’What you have to bear in mind’–the O.B.’s words–’is that worst sometimes does come to worst.’
The worst had increased exponentially over the last few years.
The O.B.’s words of advice for his grandson turns out to be a bit more. I don’t think Herron placed this on page 2 to be a thesis statement for the book — but it really could be one. River Cartwright was musing about the way things were going for Intelligence officers (and people in related vocations) when it came to predicting what terrorists of various stripes would do. If September 11, July 7, and similar dates have taught Intelligence officers (and people in general), anything it is that sometimes the worst case is actually what happens. (actually, what do I know, maybe it was a thesis for the novel)
Of course, it doesn’t just happen for terrorist attacks — sometimes it happens for someone’s career. Take River Cartwright — after the events on page 2 (and the rest of that first chapter) — and his colleagues. Each of them had worked for the Intelligence service, many of them were rising stars (or stars that had already risen), until they messed up. Sometimes it’s in a large-scale drill, sometimes it was in the course of duty — but they all made an embarrassing mistake, misstep or failure of another stripe, resulting them being assigned to Slough House. In Slough House, all the officers still technically do intelligence work — reviewing transcripts of cell phone conversations for certain words and phrases, for example. But it’s all low priority, low importance work. Far from the important work that the rest of MI-5 (and the rest) do. They’re dubbed the “Slow Horses” and if they aren’t forgotten about by the rest of the service, they’re mocked.
One day, a Slow Horse brushes up against something that approaches “real” work and River takes the results are taken to MI-5’s HQ for them to follow-up on (after making a copy). About the same time that happens, a young Pakistani immigrant is kidnapped by a nationalist group that promises to behead him on the Internet. River decides to try to follow up on this intel, thinking it might lead to the kidnappers. And well, chaos ensues, and let’s leave it there.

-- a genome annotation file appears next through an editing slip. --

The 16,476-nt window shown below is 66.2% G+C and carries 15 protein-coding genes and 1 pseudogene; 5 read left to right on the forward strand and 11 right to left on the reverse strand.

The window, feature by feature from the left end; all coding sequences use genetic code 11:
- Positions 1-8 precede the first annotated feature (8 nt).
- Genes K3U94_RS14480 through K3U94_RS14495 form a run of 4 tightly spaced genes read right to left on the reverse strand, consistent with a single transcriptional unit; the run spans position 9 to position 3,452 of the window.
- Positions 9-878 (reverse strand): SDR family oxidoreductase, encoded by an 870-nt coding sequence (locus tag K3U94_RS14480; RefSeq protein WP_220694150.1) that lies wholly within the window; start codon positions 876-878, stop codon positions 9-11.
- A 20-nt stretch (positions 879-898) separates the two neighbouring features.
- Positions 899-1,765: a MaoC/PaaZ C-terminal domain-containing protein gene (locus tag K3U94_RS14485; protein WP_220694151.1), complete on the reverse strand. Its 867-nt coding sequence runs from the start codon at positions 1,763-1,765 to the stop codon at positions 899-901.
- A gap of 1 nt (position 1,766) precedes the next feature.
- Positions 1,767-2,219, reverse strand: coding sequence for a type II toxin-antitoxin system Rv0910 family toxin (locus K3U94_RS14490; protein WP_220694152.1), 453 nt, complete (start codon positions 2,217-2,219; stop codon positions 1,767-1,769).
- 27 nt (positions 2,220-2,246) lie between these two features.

Honestly, I had a lot of flashbacks to the show MI-5 (aka Spooks), throughout. The story has a very British spy feel, with more clandestine meetings, history and significant looks than an American spy story (which largely revolve around attractive people shooting things). But these Slow Horses aren’t the type that Nicola Walker, Peter Firth, and Miranda Raison would deal with — at best, they’re the ones those people would pass in the hall. But all of them wanted to get back to the major leagues — they all had the drive, the chip on their shoulder, the need to lose the embarrassment. It makes for an interesting motivation — it’s not just about saving the young man, it’s about them doing it.
The characters are quite a rag-tag bunch, who really don’t like each other much at the beginning — they all know that Slough House is a dead-end and resent being there — and transfer that resentment onto the others stuck there with them. An actual team gets forged through the events of this novel and the characters find things about each other that they can relate to — and maybe even admire.
It’s a solid spy story, and one told with restrained humor — it’s not a comedy by any means, but there are comic sensibilities throughout. Herron could’ve easily turned it into a humorous spy story about rejects trying to save the day. But he plays it pretty straight, there are things to grin about — or at least smile wryly about. But by and large this is a serious story told seriously. And it’s well done — it’s a well-constructed story and by the time the big twist is revealed, you care about the players enough to react appropriately.
But man, it was slow. Once things started happening, it flowed pretty smoothly and quickly. But those early chapters, where Herron was setting up his dominoes, were a slog. It took awhile to figure out why we were spending so much time with X, Y and Z. But when he started knocking the dominoes over? You understood why he’d spent the time and were glad he did. The slow pace of the early chapters were entirely justified, thankfully. Still, I think we could’ve had a better hook early on.
I do think that the later books in the series will be able to build on what’s established here and be less slow, and using the characters we met here get into the action quicker. I’m planning on reading at least a couple more in this series because I did enjoy this one, and think that Herron can build this into a great series. It’s a good entry point into something that promises to be better.